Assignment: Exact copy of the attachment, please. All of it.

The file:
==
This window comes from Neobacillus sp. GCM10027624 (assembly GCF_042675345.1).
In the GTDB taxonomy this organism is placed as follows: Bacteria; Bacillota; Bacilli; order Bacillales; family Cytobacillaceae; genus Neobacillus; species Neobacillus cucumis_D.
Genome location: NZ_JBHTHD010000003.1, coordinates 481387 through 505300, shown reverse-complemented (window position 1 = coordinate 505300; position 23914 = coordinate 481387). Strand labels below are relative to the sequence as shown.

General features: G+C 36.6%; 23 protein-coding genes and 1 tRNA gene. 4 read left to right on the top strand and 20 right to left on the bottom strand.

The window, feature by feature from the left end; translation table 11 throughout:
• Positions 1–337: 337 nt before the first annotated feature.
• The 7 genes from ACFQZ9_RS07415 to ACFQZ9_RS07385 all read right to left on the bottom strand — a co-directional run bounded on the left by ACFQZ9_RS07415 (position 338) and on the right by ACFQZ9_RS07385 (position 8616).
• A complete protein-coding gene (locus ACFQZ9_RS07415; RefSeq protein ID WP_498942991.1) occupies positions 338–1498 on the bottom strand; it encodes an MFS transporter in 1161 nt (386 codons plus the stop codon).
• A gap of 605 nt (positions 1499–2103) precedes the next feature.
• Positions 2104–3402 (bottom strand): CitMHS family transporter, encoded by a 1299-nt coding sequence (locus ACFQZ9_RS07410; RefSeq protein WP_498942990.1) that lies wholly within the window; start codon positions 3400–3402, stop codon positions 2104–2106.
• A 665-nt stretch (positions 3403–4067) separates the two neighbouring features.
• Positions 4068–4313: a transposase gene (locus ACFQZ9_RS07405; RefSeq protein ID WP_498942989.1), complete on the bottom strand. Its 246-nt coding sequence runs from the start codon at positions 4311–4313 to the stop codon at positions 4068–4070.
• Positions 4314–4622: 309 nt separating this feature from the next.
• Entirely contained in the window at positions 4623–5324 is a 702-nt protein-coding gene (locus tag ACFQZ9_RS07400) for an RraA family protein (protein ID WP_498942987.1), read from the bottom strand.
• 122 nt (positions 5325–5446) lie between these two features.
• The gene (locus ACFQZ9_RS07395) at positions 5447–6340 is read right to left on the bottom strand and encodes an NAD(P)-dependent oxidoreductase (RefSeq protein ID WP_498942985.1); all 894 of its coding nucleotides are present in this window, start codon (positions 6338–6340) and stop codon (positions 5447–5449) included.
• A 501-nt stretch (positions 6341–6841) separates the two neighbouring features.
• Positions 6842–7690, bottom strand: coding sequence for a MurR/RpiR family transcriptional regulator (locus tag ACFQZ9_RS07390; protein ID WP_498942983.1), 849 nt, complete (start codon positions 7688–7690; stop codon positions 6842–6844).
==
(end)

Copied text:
This window comes from Neobacillus sp. GCM10027624 (assembly GCF_042675345.1).
In the GTDB taxonomy this organism is placed as follows: Bacteria; Bacillota; Bacilli; order Bacillales; family Cytobacillaceae; genus Neobacillus; species Neobacillus cucumis_D.
Genome location: NZ_JBHTHD010000003.1, coordinates 481387 through 505300, shown reverse-complemented (window position 1 = coordinate 505300; position 23914 = coordinate 481387). Strand labels below are relative to the sequence as shown.

General features: G+C 36.6%; 23 protein-coding genes and 1 tRNA gene. 4 read left to right on the top strand and 20 right to left on the bottom strand.

The window, feature by feature from the left end; translation table 11 throughout:
• Positions 1–337: 337 nt before the first annotated feature.
• The 7 genes from ACFQZ9_RS07415 to ACFQZ9_RS07385 all read right to left on the bottom strand — a co-directional run bounded on the left by ACFQZ9_RS07415 (position 338) and on the right by ACFQZ9_RS07385 (position 8616).
• A complete protein-coding gene (locus ACFQZ9_RS07415; RefSeq protein ID WP_498942991.1) occupies positions 338–1498 on the bottom strand; it encodes an MFS transporter in 1161 nt (386 codons plus the stop codon).
• A gap of 605 nt (positions 1499–2103) precedes the next feature.
• Positions 2104–3402 (bottom strand): CitMHS family transporter, encoded by a 1299-nt coding sequence (locus ACFQZ9_RS07410; RefSeq protein WP_498942990.1) that lies wholly within the window; start codon positions 3400–3402, stop codon positions 2104–2106.
• A 665-nt stretch (positions 3403–4067) separates the two neighbouring features.
• Positions 4068–4313: a transposase gene (locus ACFQZ9_RS07405; RefSeq protein ID WP_498942989.1), complete on the bottom strand. Its 246-nt coding sequence runs from the start codon at positions 4311–4313 to the stop codon at positions 4068–4070.
• Positions 4314–4622: 309 nt separating this feature from the next.
• Entirely contained in the window at positions 4623–5324 is a 702-nt protein-coding gene (locus tag ACFQZ9_RS07400) for an RraA family protein (protein ID WP_498942987.1), read from the bottom strand.
• 122 nt (positions 5325–5446) lie between these two features.
• The gene (locus ACFQZ9_RS07395) at positions 5447–6340 is read right to left on the bottom strand and encodes an NAD(P)-dependent oxidoreductase (RefSeq protein ID WP_498942985.1); all 894 of its coding nucleotides are present in this window, start codon (positions 6338–6340) and stop codon (positions 5447–5449) included.
• A 501-nt stretch (positions 6341–6841) separates the two neighbouring features.
• Positions 6842–7690, bottom strand: coding sequence for a MurR/RpiR family transcriptional regulator (locus tag ACFQZ9_RS07390; protein ID WP_498942983.1), 849 nt, complete (start codon positions 7688–7690; stop codon positions 6842–6844).